Chris Licht, the former executive producer of MSNBC's Morning Joe, suffered last year from what could have been a deadly aneurysm. In “What I Learned When I Almost Died: How a Maniac TV Producer Put Down His Blackberry and Started to Live His Life,” Licht shares how this near-death experience changed his outlook. Read an excerpt.
Prologue, Chapter 1
The Killer Producer
Lately, if I happen to be looking through my address book for a phone number, I’m apt to stop when I come across the name of someone I haven’t been in touch with for a while. A friend, maybe, or an acquaintance. When I do, I’m likely to fire off an e-mail with no more length or gravitas than this:
Hey, how you been?
The gesture is a small one, but I didn’t used to do this. Days that were filled with the pressure and crises of running a national cable television program had little room for casual nicety. If I wasn’t in the control room producing it, I was in my office thinking about how to produce it. If the talent was unhappy, I’d let it gnaw at my gut. If somebody screwed up, I could go off like a roadside bomb, in a finger snap. I knew this. But the show so consumed me that it couldn’t be merely acceptable. It had to be great. I had ambitions. I had to be the killer producer.
Then one day, with no warning whatsoever, I became scary sick in a random and hard-to-figure way, given that I was not even forty years old. Most people with the medical emergency I had do not emerge from the experience physically intact, if they emerge at all. Weeks later, my health restored, I went back to work, and was eager and happy to do so. Illness hadn’t scared me into some big life makeover. I had no urge to surrender my spot in the fast lane for ownership of a B&B in Vermont.
But serious illness had recalibrated me. It had brought a trove of knowledge, as if I had involuntarily paid a painful tuition for an elite education. It was about letting go of my fears. It was about what I could control and what I couldn’t, and how people felt about me, really felt about me. It was about how to use time. It was even about Joe Biden, the vice president of the United States.
It would be nice, I thought, if everyone could get the education I had gotten without having to nearly die.
So I decided to write a book.
The man who would become my neurosurgeon doubts that a brain can make a noise. Mine did. I’m sure of it. On a cool, partly cloudy spring day not long after nine in the morning, my brain went audible, emitting a pop from deep within, not a loud one, more like a balloon had been pricked in the distance.
Now came something else. It was as if a glass of water had tipped up there and spilled its contents; only this didn’t feel like a liquid, just a sensation of movement inside, from the back of my head toward the front. Now someone clamped a vise around my skull. Now someone tightened the vise with sadistic gusto, evidently striving for a pain number so far above ten it would merit a Guinness entry.
My body’s inventiveness and the speed of its transformation were bewildering, and darkly impressive. In the time it takes to listen to a voice mail, which is what I had been doing, it had mustered a vicious headache. I was having a unique event, which I normally enjoy. Olympics? Worked several, loved them. Super Bowls, World Series, national political conventions, A-list receptions, book parties, movie screenings, all cool. This, absolutely not.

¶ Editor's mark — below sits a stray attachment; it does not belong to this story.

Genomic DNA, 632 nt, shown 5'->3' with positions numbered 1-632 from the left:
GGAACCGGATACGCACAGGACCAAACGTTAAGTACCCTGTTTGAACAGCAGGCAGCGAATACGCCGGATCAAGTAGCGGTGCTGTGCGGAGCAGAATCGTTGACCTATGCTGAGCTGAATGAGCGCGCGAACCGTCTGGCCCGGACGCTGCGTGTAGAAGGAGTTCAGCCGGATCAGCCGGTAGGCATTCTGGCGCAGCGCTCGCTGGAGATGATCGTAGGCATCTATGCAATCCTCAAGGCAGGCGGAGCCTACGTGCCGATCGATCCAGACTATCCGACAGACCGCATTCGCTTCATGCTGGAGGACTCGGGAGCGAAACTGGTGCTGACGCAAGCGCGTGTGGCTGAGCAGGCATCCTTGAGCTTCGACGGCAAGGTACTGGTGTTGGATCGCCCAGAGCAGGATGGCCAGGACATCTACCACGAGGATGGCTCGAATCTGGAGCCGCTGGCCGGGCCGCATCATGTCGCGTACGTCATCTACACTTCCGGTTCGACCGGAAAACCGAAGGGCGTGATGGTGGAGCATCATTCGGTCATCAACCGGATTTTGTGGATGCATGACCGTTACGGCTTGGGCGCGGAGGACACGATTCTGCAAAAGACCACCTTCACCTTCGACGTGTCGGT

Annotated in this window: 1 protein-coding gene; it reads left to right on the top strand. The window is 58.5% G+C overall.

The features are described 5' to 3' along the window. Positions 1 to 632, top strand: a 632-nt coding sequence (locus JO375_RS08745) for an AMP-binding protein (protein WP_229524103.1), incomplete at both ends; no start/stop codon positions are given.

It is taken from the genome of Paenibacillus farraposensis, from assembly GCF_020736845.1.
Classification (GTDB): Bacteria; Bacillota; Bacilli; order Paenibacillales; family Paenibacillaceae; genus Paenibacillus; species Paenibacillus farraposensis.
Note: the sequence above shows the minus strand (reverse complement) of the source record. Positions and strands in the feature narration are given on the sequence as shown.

I was suddenly in the bizarre position of thinking about what was going wrong with the thing doing my thinking. My brain was trying to diagnose its own malfunction.
Was this a stroke?
In any television producer’s career, especially if he comes up through local news, he usually does enough stories about “Stroke Awareness Month” or similar causes that he comes to know the warning signs by heart. I did. I ran down the list.
“There’s a lot of traffic,” I said.
I said this to the only other person around, the driver of a black Cadillac Escalade into whose rear seat I had dropped a few minutes before, back in my healthy era.
Everything seemed to be working properly except, of course, my head. I knew where I was, on Massachusetts Avenue in Washington. I knew when it was, Wednesday, April 28, 2010. So it seemed reasonable to conclude tomorrow’s newspaper would not feature an obituary noting the passing of MSNBC’s Christopher A. Licht, 38, husband of Jenny and father of Andrew, twenty months.
Which was comforting, but this still really, really hurt.
In the minutes preceding the pop, I was fine. I had never been an addict, never had surgery, never been rushed to an emergency room, needed no medications, was not overweight, had excellent blood pressure, never smoked, was filled with energy and confidence. Stress? No doubt there was stress. I was in live television, from 6 to 9 a.m. Eastern, five days a week, as the executive producer of a show called Morning Joe. Everybody in television has stress. The medium overflows with its ingredients. Money. Egos. Instant ratings. Constant deadlines. But I thrived on being MJ’s executive producer.
Having ruled out stroke, I was out of theories. I abandoned voice mail and dialed for help. Not to my wife, because telling her about the vise gripping my head without knowing why it was doing so would upset her without offering solace. Jenny has no medical background; like me, she’s in television. And she was in New York City, where we live, and could hardly swing by in a few minutes to commiserate in the back of this SUV. I called Dad.
Peter Licht is a doctor, an internist. He and my mother, Susan, who is a physician’s associate, work in the same medical office and still live in the house in Connecticut where I grew up with my sister, Stephanie. Until now, I had never called either parent about a medical emergency that I myself was suffering. But Dad is a man of no bull and no drama, and he never coddles and never overreacts. Once, in my teens, at camp in Florida, I took a tumble while barefoot waterskiing and damaged an eardrum. A local doctor prescribed major pain meds, really serious stuff. Dad declared this was nonsense, take two aspirin. If my super-headache was nothing, he’d say so. If it was something, he’d say that.
Dad didn’t answer his cell. I called the house.
Mom was surprised I was in Washington because mostly we’re in New York, at 30 Rockefeller Center, 30 Rock. But Washington is where our nation keeps its national politicians and politics is MJ’s métier, so we take the show there often. Not thirty minutes earlier, we had wrapped up the day’s version and the Escalade had started back to my hotel from NBC’s Washington bureau. The show’s hosts, Mika Brzezinski and Joe Scarborough, were off to a speech.